Childhood pneumonia a public health challenge

Despite being the single largest cause of deaths of children below the age of 5 years, responses from the government of India’s health programmes to protect children from childhood pneumonia and diagnose early those who develop pneumonia and treat them, is far from satisfactory. Pneumonia vaccination is not included in the national immunization programme rolled out by the government of India through public healthcare services. Treatment guidelines are unclear to healthcare providers in India who come from a broad range of medical disciplines and unclear linkages of health programmes with those development programmes that reduce the risks for a child to develop pneumonia, such as tobacco control, housing, nutrition, environment or pollution control, among others, are key barriers.

Pneumonia vaccination is not available free of cost in the government hospitals as it is not a part of government’s free immunization programme, said senior Paediatrician Dr Santosh Rai, Vatsalya Clinic, Lucknow when we asked him about availability of WHO recommended vaccination to prevent children from pneumonia. There is a difference between healthcare services in private and public sector. The World Health Organization (WHO) guidelines classify pneumonia into three kinds: mild, moderate or severe. On a general note childhood pneumonia continues to remain a formidable challenge in rural India compared to urban parts.

Agree Dr Ajay Kumar, senior Paediatrician, Hope Mother and Child Care Centre, Lucknow: Pneumonia vaccination is not available in government hospitals however it is available in private healthcare services, such as the Hope Mother and Child Care Centre. Because vaccination against childhood pneumonia is very expensive it is beyond the reach of many people who want their children to be vaccinated but aren’t able to afford it. There is not much difference in treatment of childhood pneumonia in government or private healthcare service centres however he points out the quality of service in government hospitals that force people to turn towards private healthcare service providers and shell out lot of money. In most private hospitals and government healthcare centres that deal with paediatric cases managing childhood pneumonia as per the WHO guidelines is possible, said Dr Kumar.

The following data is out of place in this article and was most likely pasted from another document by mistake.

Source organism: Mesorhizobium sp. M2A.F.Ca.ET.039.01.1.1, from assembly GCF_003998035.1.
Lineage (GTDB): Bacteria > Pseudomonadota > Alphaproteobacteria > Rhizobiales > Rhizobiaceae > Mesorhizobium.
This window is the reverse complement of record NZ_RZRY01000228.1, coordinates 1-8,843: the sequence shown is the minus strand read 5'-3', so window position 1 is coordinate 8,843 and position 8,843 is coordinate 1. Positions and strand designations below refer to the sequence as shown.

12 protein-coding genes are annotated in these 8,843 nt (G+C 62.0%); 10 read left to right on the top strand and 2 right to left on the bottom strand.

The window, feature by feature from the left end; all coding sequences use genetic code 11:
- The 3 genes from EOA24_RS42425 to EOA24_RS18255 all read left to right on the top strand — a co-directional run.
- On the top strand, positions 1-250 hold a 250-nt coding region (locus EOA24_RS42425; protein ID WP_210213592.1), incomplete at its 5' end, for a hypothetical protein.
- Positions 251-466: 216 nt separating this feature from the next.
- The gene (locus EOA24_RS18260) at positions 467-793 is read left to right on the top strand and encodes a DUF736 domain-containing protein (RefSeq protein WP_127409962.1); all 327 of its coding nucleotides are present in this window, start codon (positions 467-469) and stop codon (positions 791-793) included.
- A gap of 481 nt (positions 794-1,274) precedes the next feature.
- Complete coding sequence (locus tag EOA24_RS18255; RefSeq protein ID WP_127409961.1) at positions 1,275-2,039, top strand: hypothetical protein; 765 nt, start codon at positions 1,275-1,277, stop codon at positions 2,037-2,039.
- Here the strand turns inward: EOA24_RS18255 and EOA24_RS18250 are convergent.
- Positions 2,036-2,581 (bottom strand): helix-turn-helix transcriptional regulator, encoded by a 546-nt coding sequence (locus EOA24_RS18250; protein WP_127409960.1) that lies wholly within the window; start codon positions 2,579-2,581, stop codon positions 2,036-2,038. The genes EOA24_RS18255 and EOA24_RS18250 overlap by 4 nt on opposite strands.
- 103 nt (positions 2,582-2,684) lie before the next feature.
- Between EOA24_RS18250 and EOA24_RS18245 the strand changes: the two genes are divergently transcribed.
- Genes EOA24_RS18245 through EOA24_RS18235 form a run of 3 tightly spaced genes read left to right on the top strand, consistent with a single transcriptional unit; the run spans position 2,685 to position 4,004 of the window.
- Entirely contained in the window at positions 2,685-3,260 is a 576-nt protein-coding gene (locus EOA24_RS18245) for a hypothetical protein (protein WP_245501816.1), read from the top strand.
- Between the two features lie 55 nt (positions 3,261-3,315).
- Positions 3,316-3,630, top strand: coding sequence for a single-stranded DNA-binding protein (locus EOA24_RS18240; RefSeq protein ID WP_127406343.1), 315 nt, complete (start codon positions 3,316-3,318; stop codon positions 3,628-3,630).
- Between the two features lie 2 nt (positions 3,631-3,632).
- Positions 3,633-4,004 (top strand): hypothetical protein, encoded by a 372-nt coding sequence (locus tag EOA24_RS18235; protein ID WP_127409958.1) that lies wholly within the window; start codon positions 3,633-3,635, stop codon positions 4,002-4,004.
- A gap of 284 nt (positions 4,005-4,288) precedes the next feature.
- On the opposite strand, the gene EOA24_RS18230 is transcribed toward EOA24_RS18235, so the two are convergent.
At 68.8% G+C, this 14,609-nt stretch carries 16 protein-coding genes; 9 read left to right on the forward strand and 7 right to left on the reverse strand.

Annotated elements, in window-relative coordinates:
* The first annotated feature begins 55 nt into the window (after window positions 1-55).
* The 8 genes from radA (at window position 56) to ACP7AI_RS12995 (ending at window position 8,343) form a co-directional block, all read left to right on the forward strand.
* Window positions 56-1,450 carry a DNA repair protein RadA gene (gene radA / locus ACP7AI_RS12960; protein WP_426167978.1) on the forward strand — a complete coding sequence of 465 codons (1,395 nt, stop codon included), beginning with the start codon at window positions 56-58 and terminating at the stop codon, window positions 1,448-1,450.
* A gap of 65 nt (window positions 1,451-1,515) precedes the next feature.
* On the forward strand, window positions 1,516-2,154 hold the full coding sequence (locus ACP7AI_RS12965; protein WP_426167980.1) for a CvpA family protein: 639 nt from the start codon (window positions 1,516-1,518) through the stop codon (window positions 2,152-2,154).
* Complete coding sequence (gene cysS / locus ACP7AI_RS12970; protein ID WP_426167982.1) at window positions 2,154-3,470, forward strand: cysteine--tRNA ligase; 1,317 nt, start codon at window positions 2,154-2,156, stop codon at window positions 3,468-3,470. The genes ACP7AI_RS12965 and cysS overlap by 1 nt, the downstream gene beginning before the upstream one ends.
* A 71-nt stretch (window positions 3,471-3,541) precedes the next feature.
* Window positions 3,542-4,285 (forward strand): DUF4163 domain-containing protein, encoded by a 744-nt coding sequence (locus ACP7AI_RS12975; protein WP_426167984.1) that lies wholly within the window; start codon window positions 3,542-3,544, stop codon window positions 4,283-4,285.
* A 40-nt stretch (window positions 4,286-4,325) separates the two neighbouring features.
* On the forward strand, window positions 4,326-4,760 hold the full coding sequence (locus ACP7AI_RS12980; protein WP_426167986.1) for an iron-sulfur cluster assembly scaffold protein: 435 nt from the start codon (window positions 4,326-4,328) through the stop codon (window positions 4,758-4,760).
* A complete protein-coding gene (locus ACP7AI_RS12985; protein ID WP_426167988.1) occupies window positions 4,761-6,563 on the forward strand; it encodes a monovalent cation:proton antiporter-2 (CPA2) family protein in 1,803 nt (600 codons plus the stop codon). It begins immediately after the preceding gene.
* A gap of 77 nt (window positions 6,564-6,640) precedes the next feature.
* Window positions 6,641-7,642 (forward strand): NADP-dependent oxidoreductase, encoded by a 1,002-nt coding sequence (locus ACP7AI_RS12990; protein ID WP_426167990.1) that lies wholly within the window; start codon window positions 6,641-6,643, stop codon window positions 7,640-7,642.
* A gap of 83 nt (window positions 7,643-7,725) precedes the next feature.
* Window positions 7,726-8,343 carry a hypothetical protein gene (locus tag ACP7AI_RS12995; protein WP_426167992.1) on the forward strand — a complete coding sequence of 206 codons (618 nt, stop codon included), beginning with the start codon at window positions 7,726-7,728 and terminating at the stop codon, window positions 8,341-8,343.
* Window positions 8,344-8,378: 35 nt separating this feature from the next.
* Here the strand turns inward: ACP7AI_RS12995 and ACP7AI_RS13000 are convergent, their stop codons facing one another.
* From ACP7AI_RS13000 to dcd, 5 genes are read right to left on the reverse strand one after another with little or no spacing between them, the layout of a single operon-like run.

There is a difference between treatment services in private and government healthcare centres, said Dr Nidhi Johri, senior Gynaecologist and Obstetrician, Hope Mother and Child Care Centre, Lucknow. In private hospitals treating doctors take full responsibility of the clinical management of their cases and this increases accountability, but in government hospitals it is the ‘umbrella treatment’ approach where different experts are available on different days or timings. In the rural parts of India pneumonia management as per the WHO guidelines might not be available but in most urban areas childhood pneumonia is managed as per the WHO guidelines, said Dr Johri.

At times, in government hospitals children with pneumonia are barely given antibiotic or bronchodilator injections which is not enough to manage childhood pneumonia, said Dr Ritu Garg, senior Gynaecologist and Obstetrician, Yash Hospital, Lucknow. Very few government hospitals adhere to the WHO guidelines for treatment of childhood pneumonia. Yash Hospital, a private healthcare centre, manages childhood pneumonia as per the WHO guidelines too.

Dr Garg points out another challenge in management of childhood pneumonia – diagnosing pneumonia correctly. She said: children often presents with symptoms that are common to three similar conditions, pneumonia being one of them. The other two conditions are: bronchitis (where inflammation of lungs takes place in children which causes light cough) and broncho-pneumonia. Children with broncho-asthma or asthma also presents with similar symptoms said Dr Garg and treating doctors should be competent to diagnose pneumonia or other conditions a child may be suffering from correctly.

The WHO recommended treatment and care services for pneumonia should be available for all children who need it regardless whether they can afford it or not.

Neeraj Mainali – CNS
(Translation: Bobby Ramakant, CNS)

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